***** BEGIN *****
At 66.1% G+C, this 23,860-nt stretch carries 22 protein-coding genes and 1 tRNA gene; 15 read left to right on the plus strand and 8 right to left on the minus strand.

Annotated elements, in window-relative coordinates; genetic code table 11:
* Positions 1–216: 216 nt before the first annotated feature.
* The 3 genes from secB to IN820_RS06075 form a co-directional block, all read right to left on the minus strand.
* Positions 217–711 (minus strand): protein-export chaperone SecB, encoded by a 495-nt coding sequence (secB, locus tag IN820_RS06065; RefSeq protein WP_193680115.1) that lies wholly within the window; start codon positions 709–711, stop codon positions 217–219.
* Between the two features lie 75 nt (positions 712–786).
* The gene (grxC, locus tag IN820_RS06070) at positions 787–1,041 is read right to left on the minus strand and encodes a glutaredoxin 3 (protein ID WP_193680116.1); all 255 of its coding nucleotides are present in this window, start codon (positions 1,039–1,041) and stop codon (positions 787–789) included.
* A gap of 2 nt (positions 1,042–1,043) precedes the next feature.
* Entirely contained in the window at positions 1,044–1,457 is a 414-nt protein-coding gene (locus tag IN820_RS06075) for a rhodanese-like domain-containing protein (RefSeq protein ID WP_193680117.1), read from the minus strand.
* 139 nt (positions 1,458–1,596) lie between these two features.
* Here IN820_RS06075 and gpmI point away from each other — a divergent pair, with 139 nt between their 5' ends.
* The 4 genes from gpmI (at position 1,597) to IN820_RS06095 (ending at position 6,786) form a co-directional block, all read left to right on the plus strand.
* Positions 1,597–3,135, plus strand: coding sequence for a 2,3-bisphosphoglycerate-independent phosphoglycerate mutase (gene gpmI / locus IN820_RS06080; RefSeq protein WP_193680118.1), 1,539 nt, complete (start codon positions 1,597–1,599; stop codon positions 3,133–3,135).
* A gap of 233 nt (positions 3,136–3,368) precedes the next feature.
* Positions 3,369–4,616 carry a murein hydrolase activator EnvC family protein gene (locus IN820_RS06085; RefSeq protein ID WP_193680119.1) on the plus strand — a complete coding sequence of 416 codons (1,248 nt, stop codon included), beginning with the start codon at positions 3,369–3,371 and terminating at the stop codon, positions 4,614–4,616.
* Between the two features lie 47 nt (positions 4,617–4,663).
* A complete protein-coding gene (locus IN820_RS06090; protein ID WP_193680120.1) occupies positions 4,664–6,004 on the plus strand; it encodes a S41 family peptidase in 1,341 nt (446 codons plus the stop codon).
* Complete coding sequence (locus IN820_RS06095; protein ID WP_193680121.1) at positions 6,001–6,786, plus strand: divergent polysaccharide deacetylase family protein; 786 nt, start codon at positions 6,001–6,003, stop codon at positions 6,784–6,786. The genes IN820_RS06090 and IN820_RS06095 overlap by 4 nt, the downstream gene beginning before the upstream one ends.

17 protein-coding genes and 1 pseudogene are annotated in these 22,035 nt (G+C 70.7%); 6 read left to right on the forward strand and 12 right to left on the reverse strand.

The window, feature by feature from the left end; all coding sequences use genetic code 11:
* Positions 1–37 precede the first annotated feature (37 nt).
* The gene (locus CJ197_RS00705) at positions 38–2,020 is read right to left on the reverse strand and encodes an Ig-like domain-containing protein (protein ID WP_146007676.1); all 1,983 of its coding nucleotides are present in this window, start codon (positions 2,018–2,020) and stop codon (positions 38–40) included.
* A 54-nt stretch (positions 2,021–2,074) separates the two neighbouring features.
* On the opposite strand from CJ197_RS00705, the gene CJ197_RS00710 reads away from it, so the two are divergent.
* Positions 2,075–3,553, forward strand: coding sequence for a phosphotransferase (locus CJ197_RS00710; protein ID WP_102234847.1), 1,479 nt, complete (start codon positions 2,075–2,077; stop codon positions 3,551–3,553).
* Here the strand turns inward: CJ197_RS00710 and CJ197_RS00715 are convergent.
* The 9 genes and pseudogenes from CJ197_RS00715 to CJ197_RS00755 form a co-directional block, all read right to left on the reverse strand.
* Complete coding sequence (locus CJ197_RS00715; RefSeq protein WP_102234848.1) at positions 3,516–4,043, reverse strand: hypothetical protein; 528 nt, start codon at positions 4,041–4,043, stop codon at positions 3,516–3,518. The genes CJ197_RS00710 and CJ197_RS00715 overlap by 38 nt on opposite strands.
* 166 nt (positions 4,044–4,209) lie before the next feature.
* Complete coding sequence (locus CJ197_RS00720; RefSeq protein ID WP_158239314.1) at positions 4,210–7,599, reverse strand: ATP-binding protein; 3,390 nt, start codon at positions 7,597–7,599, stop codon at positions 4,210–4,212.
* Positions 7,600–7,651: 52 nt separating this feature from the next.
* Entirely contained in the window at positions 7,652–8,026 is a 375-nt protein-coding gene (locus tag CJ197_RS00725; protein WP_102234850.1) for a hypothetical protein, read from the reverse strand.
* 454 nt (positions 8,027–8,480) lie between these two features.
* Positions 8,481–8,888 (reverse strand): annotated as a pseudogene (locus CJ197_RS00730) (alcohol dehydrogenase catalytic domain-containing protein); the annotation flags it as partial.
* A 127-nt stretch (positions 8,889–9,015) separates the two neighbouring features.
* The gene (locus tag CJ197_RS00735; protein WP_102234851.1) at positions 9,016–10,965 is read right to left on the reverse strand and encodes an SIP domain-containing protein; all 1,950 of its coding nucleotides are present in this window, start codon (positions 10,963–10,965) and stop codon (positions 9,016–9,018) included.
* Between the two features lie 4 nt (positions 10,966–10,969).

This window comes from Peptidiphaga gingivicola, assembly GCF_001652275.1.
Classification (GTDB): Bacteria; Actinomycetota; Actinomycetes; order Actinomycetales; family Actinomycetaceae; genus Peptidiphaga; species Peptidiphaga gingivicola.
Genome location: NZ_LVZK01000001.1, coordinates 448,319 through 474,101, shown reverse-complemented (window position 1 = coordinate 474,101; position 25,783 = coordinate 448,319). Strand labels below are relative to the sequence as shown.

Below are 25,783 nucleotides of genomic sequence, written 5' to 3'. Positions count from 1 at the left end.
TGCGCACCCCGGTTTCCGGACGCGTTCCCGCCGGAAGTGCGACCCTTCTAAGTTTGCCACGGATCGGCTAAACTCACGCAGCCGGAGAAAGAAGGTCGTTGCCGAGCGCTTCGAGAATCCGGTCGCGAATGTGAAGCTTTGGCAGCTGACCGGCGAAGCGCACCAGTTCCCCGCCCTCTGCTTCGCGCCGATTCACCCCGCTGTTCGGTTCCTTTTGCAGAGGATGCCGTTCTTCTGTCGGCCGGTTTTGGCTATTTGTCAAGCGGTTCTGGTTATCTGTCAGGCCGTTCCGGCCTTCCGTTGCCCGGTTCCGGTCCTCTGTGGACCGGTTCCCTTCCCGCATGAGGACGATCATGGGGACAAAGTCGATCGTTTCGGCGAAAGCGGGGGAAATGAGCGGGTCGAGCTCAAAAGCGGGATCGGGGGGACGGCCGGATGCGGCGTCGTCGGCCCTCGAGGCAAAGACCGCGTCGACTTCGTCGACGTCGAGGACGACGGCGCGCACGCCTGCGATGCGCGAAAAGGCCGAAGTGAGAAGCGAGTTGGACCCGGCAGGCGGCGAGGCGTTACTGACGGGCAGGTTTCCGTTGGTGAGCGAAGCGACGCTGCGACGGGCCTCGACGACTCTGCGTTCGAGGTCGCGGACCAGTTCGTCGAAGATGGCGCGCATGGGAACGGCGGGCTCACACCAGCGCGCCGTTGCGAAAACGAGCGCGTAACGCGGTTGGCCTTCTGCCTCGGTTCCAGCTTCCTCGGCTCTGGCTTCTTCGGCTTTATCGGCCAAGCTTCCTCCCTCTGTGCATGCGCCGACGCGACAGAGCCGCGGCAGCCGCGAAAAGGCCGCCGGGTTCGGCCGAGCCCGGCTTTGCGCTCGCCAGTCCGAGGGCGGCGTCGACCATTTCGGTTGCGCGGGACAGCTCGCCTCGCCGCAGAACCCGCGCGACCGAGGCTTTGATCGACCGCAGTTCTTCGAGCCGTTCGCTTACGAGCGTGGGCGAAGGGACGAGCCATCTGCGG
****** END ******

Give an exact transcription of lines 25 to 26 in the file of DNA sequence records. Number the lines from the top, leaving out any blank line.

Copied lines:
* Positions 2,075–3,553, forward strand: coding sequence for a phosphotransferase (locus CJ197_RS00710; protein ID WP_102234847.1), 1,479 nt, complete (start codon positions 2,075–2,077; stop codon positions 3,551–3,553).
* Here the strand turns inward: CJ197_RS00710 and CJ197_RS00715 are convergent.